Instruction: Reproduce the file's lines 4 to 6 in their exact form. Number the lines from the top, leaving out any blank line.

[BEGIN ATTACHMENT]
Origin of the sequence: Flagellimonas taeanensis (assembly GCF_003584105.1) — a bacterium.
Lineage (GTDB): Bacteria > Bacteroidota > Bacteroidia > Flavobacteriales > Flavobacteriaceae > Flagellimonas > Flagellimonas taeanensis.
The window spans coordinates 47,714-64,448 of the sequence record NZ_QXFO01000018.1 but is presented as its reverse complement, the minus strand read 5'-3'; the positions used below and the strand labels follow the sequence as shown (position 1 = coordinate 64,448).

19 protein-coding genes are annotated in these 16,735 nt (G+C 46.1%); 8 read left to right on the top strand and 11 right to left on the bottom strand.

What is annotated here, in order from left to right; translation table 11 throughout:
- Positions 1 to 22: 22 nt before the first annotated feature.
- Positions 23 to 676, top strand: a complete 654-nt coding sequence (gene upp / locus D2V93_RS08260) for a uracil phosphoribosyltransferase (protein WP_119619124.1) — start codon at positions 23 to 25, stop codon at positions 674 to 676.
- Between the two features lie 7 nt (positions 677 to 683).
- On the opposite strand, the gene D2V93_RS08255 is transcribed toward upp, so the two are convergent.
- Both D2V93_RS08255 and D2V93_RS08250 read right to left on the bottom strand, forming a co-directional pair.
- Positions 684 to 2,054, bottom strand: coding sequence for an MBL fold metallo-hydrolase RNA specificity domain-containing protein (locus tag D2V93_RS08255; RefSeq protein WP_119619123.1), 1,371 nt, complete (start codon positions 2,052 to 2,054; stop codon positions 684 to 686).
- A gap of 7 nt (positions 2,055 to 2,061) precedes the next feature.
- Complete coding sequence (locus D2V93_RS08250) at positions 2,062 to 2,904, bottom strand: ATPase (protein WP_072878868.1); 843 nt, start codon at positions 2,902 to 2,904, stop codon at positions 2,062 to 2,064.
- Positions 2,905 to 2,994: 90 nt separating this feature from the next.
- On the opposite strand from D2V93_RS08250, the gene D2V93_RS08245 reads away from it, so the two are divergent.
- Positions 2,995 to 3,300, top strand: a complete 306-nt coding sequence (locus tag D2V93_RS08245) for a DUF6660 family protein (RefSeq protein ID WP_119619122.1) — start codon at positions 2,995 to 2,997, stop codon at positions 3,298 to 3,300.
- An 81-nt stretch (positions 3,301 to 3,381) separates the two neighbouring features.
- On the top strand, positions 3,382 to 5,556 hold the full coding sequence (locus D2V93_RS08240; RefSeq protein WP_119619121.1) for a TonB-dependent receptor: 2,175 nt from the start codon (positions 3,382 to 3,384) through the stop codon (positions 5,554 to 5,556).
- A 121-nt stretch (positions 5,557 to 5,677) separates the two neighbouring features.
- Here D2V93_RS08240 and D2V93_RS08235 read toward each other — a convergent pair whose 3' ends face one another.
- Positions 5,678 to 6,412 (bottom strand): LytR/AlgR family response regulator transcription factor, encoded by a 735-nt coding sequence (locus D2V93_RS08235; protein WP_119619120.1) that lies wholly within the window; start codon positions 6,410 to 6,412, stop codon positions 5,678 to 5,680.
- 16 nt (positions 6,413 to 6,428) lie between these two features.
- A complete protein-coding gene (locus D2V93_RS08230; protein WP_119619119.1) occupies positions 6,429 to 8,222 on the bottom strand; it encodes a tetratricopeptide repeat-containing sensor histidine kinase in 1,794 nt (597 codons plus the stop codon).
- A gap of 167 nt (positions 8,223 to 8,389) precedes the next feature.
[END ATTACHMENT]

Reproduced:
19 protein-coding genes are annotated in these 16,735 nt (G+C 46.1%); 8 read left to right on the top strand and 11 right to left on the bottom strand.

What is annotated here, in order from left to right; translation table 11 throughout:
- Positions 1 to 22: 22 nt before the first annotated feature.